Diamonds may be a key to revolutionizing the field of communications, according to researchers at the California NanoSystems Institute (CNSI) at UCSB, who just won a $6.1 million government grant to pursue diamond-based quantum information processing.
The researchers believe the grant will allow them to develop ultra-secure communications and further speed computation and database searches. Among other things, the researchers hope to develop the capacity to instantly destroy a signal if anyone tries to tamper with it, a technology that would be useful for banks and other institutions.
Professor David Awschalom, the principle investigator on the projects, said the use of diamonds in information technology is pioneering on more than one level. “Because diamonds are made of carbon, they are a relatively clean materials resource,” said Awschalom, a professor of physics, and electrical and computer engineering at UCSB. “In addition, it is the best thermo-conductor on the planet,” Awschalom said, “so it is very good at carrying heat away from electronics.”
Traditional quantum experiments are conducted under conditions of extremely low temperature and high pressure, but diamonds bring it all back to room temperature.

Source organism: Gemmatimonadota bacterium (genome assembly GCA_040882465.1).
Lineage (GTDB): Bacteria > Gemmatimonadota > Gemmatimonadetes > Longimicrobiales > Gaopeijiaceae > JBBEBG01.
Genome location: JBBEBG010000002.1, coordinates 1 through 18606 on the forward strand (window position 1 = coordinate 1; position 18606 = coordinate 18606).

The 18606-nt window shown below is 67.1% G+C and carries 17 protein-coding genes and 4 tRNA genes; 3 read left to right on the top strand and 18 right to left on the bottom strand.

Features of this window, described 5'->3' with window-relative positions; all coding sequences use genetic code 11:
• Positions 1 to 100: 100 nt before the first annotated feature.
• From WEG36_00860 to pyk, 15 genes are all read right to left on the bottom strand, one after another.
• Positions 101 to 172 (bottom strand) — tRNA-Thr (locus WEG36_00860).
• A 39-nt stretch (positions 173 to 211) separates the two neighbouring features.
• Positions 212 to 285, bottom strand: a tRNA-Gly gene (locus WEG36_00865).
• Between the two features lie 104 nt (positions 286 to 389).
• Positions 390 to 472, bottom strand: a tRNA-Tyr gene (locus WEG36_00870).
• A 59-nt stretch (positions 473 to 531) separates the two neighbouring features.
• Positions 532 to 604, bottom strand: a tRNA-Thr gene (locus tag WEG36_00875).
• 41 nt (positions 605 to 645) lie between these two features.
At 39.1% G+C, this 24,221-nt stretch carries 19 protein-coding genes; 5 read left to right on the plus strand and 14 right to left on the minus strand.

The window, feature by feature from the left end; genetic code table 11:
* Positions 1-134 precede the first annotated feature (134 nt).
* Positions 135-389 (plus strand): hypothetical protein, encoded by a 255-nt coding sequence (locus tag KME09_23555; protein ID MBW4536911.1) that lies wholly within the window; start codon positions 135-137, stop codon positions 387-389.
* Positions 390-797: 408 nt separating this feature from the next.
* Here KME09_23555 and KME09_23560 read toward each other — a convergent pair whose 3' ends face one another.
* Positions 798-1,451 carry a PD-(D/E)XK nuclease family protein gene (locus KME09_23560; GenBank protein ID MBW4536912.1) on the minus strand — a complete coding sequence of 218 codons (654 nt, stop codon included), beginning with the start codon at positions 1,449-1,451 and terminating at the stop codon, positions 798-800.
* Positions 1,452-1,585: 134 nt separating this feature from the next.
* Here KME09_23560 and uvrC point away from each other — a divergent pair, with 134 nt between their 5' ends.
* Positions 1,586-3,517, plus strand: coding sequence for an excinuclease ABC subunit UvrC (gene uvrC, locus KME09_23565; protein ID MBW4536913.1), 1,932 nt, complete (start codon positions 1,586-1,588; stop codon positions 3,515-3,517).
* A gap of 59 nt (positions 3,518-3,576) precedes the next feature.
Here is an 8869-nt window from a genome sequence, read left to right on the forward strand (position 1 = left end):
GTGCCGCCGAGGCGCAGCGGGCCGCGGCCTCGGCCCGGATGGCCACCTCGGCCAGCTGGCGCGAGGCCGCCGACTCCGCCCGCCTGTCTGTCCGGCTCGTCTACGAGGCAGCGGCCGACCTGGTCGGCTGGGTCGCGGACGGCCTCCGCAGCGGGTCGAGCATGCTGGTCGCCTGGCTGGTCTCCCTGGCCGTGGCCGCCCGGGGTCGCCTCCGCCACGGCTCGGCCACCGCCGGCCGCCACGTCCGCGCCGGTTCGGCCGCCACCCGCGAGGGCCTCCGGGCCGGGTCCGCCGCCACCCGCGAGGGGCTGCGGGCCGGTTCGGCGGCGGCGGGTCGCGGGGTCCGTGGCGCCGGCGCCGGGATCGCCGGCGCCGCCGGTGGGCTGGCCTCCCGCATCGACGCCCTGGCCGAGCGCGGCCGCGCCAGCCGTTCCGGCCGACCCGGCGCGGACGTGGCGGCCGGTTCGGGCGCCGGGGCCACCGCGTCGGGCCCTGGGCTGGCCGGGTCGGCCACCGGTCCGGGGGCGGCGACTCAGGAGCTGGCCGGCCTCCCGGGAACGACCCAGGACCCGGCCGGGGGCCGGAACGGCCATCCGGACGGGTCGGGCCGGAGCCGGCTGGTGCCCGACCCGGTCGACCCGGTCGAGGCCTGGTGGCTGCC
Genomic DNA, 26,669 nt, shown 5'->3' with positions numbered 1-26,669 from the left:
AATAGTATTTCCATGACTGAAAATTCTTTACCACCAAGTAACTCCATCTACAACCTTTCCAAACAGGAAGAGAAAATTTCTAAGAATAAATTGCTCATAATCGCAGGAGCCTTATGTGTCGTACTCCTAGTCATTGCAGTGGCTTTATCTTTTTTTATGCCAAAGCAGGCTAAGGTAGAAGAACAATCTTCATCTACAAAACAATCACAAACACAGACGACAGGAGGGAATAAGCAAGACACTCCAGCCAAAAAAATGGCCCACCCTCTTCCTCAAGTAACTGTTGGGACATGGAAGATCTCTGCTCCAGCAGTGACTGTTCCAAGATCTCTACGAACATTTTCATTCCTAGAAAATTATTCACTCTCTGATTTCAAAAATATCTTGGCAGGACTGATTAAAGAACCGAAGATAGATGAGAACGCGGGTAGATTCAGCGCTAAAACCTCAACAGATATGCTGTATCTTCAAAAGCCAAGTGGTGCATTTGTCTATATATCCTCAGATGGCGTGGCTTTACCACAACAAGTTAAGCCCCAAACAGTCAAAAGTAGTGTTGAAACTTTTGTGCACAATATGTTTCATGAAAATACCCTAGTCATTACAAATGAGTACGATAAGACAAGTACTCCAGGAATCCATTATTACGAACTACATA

The cost of diamonds has limited the technology, but CNSI plans to build “a world-class research facility for the creation of synthetic diamonds” and diamond materials, according to the April 15 press release about the grant. “Now that we can grow them synthetically in the lab, it becomes much more affordable,” Awschalom said.
By analyzing the odd way particles behave at the quantum scale - such as the phenomenon of an electron spinning in different directions at the same time, and in the same space, known as superposition of states - the projects will focus on developing new quantum measurement techniques. The UCSB-led team plans to manipulate the spin of a single electron inside a diamond.
The Defense Advanced Research Projects Agency (DARPA) and the Air Force Office of Scientific Research (AFOSR) are funding the projects. Eight UCSB professors are on the research team, which also includes scientists from Hewlett-Packard Research Labs, the Lawrence Berkeley National Laboratory, Harvard University, MIT, the University of Iowa, and the Delft University of Technology.
Benjamin Gottlieb is an Independent intern.